One of the things I like most about Overwatch is that it gives you the tools to be good at it—or at least not completely terrible. You can play against AI and try out different characters and get their abilities under your fingers before you face real people. Nothing shakes my self-confidence quite like getting my ass kicked by other people in video games, so the fact that Overwatch has provided me an arena where I can learn how to not suck at all the characters is a nice touch. And with 21 characters, that’s a lot of abilities to get a handle on.

The game is also built on team collaboration. Unlike Team Fortress 2 where you more or less blindly pick a character and run in, Overwatch helps you compose the perfect team. It tells you if you have too many snipers or not enough support or low team damage. And, the best part, is that people actually pay attention to it. I haven’t witnessed many teams where one or two teammates haven’t switched to different characters after the game says the team composition is off. Every once in a while I’m stuck with a mediocre Hanzo and a crappy Widowmaker and we’ve done poorly, but I’m happy to report that’s rare. (P.S., I’m the crappy Widowmaker.)

My favorite thing about Overwatch, though? It’s just plain fun. As this article from Forbes details, even losing can be fun. Or at the very least, not devastating. Often when playing TF2, because I had no idea what I was doing, losing sucked even more. I was fumbling around, dying all the time, and ultimately letting my team down. In Overwatch, though, even if I really suck, I’m not shamed for my terrible kill-to-death ratio or for not having a bunch of solo kills. Sometimes, sometimes, I even get the play of the game! That’s really fun and makes me feel special, important, and like I contributed to the team.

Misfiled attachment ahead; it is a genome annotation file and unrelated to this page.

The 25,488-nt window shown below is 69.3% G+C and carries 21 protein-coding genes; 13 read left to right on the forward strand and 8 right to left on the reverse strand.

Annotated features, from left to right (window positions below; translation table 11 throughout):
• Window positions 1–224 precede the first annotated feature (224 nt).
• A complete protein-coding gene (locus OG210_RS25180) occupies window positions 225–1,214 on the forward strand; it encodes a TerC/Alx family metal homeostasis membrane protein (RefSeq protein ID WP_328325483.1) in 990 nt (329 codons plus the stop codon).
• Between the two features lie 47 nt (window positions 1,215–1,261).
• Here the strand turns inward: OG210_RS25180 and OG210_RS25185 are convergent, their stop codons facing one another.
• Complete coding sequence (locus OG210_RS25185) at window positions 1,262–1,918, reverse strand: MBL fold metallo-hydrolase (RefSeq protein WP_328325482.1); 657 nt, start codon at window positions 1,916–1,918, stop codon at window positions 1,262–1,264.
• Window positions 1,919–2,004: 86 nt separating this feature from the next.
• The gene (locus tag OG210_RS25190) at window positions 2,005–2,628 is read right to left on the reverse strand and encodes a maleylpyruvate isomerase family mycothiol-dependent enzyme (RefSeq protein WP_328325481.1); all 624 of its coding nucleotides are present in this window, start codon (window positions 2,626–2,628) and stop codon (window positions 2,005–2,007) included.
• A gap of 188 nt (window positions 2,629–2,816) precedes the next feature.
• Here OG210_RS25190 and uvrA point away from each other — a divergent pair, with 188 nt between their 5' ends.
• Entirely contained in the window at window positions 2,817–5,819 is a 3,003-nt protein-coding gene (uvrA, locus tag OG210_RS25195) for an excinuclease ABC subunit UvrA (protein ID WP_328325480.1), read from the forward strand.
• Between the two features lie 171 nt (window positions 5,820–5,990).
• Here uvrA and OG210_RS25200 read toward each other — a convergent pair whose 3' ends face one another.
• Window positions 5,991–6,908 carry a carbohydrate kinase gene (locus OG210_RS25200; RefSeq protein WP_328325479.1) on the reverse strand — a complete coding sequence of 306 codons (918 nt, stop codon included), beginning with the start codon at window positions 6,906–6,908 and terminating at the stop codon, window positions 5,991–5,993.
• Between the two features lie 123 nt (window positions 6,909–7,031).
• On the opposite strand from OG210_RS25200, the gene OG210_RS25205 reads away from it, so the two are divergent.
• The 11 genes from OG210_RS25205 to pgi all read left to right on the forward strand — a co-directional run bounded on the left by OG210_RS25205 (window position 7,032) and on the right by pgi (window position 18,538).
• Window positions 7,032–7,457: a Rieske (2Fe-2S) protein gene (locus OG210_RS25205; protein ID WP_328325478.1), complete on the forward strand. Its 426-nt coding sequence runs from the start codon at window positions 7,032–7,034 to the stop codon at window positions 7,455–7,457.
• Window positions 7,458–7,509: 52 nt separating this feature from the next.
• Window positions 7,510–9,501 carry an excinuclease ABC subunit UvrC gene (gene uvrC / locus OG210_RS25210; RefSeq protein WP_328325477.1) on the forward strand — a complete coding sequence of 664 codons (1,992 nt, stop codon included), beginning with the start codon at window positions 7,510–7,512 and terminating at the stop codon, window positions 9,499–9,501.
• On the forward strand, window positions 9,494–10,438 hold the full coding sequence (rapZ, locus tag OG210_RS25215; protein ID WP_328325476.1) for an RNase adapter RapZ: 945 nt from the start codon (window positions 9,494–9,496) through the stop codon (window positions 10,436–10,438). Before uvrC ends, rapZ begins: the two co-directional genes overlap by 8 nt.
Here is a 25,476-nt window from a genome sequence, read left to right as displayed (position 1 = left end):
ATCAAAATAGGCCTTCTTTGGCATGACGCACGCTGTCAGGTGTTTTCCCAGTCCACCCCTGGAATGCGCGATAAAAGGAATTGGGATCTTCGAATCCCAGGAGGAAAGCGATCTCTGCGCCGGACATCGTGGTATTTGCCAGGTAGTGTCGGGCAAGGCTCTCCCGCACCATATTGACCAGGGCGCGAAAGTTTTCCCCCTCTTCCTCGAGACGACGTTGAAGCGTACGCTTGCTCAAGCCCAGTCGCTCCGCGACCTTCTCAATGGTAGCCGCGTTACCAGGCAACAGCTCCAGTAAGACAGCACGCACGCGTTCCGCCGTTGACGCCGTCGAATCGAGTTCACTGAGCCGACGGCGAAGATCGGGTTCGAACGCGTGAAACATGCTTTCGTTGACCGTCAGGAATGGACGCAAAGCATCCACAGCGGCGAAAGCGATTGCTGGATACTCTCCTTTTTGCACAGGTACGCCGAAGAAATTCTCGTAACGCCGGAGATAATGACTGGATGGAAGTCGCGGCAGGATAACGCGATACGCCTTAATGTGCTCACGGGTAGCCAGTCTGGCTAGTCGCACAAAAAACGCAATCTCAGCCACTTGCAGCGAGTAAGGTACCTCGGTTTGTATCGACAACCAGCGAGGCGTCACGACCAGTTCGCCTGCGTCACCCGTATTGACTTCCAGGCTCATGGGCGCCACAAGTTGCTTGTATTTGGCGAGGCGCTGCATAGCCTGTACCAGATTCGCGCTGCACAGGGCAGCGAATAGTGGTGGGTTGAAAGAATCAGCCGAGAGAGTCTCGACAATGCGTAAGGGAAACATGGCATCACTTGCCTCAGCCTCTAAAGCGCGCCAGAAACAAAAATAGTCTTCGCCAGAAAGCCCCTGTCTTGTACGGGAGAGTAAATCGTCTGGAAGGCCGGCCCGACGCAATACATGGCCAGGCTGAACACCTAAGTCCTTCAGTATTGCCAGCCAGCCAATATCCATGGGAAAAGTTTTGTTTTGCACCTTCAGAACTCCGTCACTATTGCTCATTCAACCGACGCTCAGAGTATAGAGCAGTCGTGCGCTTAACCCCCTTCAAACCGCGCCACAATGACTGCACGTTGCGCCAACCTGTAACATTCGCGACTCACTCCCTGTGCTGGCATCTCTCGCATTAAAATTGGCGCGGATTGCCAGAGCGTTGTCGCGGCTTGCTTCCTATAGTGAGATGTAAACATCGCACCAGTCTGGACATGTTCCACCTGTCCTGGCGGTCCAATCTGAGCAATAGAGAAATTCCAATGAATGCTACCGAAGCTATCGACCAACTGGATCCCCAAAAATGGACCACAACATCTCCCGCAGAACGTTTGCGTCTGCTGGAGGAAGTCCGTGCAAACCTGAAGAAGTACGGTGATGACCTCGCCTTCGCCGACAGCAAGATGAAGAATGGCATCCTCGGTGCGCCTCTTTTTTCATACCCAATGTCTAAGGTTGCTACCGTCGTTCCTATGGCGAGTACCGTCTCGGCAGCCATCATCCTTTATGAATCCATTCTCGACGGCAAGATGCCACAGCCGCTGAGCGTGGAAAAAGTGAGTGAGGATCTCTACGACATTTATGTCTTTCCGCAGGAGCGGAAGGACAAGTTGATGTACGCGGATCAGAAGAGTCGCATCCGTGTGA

If you’re at all curious about checking out a new team-based first-person shooter, I would definitely recommend Overwatch! I play on PC, so I can’t speak to the console versions, but shooters are always just better on PCs anyway. Happy shooting!

EXPeriencing the Best Game Trailer I’ve Ever Seen

Trailers are an important marketing tool, obviously. For movies, video games, and even books, the trailer heaps on the hype leading up to the work’s release. Trailers are so important nowadays, we even have trailers for our trailers (lookin’ at you, Ant-Man).